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Riepe* (PETRONAS Carigali Sdn Bhd), M. N. Zain (PETRONAS Group Research Sdn Bhd) & N. S. Zainudin (PETRONAS Group Research Sdn Bhd) Jansz-Io Field is part of the Greater Gorgon Liquefied Natural Gas (LNG) Project on the Northwest Shelf of Australia. The reservoir consists of sub-tidal marine sandstones that will be developed in a present day deep water setting. The majority of the reservoir is highly bioturbated shaly sandstones with significant amounts of Potassium Feldspar and Glauconite. The reservoir is capped with a medium to coarse grained sandstone with abundant iron-rich ooid grains and iron-rich cements including siderite, hematite, limonite, and an amorphous green clay mineral identified as Berthierene, a form of Chamosite. The iron content strongly affects the Resistivity, Neutron and Density logs. As a result, previous conventional analyses mistakenly identified the interval as being clay bearing, in spite of the relatively clean Gamma Ray (GR). Applying the Elemental Capture Spectroscopy(ECS) interpretation using the standard WALK2 processing also incorrectly identified the interval as shale. Consequently, the grain density was significantly underestimated. This in turn resulted in a significant underestimation of porosity and permeability for the interval. In contrast, the full waveform sonic data clearly demonstrated the presence of a gas-bearing reservoir, and NMR data confirmed producible porosity and invasion of oil-based mud (OBM). Apparently, the WALK2 ECS processing model was initially settled on due to the difficulty in distinguishing the Iron and Aluminum signals. A constant ratio of Al/Fe was assumed. At the recently drilled Jansz-4 well the NMR log was run at a relatively slow speed of 170 fph to facilitate full polarization of the gas. As a result, the combined ECS log was able to separate the measured Iron and Aluminum signals. Another lesser known ECS processing model, ALKNA, was then used to effectively identify the proper mineralogy. Based on the patent submission, this was the originally preferred processing model; however the Al/Fe issue rendered it impractical for most conventional reservoirs. The ALKNA processing predicted the very high grain densities measured in core. The resulting higher porosity compounded with the large grain size of the upper sand facies resulted in much higher estimates of permeability. This new log-derived permeability-thickness has an improved match with the permeability derived from pressure transient analysis of production tests in two recent appraisal wells. Iron-rich reservoirs remain as one of the most challenging FE interpretation environments. Detailed knowledge of mineralogy, mineral effects on all logging tools and an open mind in selecting processing methods is essential for a successful interpretation.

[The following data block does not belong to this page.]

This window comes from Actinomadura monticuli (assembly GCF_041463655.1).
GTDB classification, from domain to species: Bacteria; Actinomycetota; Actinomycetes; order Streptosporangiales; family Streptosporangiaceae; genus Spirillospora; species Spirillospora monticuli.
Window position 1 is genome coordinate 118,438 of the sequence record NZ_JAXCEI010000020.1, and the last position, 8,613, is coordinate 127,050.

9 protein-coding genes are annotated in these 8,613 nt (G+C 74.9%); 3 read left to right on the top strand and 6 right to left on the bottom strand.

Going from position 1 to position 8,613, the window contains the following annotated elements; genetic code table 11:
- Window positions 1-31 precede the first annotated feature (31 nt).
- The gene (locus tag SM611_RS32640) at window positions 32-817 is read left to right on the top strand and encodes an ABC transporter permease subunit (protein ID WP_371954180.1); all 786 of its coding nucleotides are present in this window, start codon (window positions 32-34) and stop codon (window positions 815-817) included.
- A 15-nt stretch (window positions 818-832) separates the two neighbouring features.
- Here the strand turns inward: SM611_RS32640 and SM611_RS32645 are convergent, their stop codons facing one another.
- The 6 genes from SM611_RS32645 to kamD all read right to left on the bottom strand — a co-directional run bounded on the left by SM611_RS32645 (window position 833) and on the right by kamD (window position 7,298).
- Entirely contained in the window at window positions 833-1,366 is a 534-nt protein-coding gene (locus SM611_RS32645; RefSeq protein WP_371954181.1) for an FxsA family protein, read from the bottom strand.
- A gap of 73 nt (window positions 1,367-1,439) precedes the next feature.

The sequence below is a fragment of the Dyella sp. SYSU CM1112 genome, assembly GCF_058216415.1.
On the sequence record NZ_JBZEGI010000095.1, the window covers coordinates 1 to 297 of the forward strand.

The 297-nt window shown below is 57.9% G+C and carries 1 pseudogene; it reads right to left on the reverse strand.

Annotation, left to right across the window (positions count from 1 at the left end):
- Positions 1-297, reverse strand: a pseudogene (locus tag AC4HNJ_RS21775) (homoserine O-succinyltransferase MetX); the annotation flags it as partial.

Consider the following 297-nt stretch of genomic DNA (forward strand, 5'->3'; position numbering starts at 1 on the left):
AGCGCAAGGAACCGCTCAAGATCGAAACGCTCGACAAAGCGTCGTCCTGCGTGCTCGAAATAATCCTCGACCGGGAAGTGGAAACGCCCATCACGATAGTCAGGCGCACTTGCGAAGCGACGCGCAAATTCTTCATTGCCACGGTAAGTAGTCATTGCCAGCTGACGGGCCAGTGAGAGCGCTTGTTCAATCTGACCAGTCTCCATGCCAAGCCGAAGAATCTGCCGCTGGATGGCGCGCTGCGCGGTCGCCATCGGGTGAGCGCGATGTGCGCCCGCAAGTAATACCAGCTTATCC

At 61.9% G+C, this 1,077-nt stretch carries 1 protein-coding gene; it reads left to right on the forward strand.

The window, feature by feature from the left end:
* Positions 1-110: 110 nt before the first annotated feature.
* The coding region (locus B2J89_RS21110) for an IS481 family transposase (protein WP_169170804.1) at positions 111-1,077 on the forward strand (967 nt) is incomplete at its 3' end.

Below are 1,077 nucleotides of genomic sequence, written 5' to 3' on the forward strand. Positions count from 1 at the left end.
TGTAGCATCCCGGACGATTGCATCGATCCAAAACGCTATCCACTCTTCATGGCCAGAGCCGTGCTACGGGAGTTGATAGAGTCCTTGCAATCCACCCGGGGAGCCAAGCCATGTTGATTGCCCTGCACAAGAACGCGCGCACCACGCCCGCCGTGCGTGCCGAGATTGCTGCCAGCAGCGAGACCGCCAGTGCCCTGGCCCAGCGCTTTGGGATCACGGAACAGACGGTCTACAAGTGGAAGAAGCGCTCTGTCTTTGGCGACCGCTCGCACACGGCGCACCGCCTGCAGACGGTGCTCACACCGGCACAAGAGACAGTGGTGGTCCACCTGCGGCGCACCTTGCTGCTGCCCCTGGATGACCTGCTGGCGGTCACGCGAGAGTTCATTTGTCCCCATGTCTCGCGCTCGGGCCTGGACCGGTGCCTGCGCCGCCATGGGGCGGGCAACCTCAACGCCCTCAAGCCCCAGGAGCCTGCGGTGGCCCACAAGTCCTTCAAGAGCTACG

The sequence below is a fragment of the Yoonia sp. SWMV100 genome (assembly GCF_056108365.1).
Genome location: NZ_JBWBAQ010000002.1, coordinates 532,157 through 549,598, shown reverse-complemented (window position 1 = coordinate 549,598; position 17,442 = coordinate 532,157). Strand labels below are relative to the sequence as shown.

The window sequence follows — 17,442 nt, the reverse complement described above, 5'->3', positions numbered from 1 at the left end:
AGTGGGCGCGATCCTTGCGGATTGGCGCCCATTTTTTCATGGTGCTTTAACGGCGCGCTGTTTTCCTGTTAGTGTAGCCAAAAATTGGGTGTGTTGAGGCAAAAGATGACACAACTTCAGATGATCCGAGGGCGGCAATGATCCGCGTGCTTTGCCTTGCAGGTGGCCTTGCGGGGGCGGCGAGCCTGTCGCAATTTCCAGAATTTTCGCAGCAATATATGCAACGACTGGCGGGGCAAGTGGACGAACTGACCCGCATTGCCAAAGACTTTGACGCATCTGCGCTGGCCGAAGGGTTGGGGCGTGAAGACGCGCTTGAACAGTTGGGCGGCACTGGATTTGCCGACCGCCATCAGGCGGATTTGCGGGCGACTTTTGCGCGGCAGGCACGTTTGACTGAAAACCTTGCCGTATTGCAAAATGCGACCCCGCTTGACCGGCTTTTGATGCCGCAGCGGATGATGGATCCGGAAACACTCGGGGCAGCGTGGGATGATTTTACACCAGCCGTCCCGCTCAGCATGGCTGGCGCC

Petroleum Geoscience Conference & Exhibition Delivering Value: Realising Exploration & Development Potential Kuala Lumpur, Malaysia, 23‐24 April 2012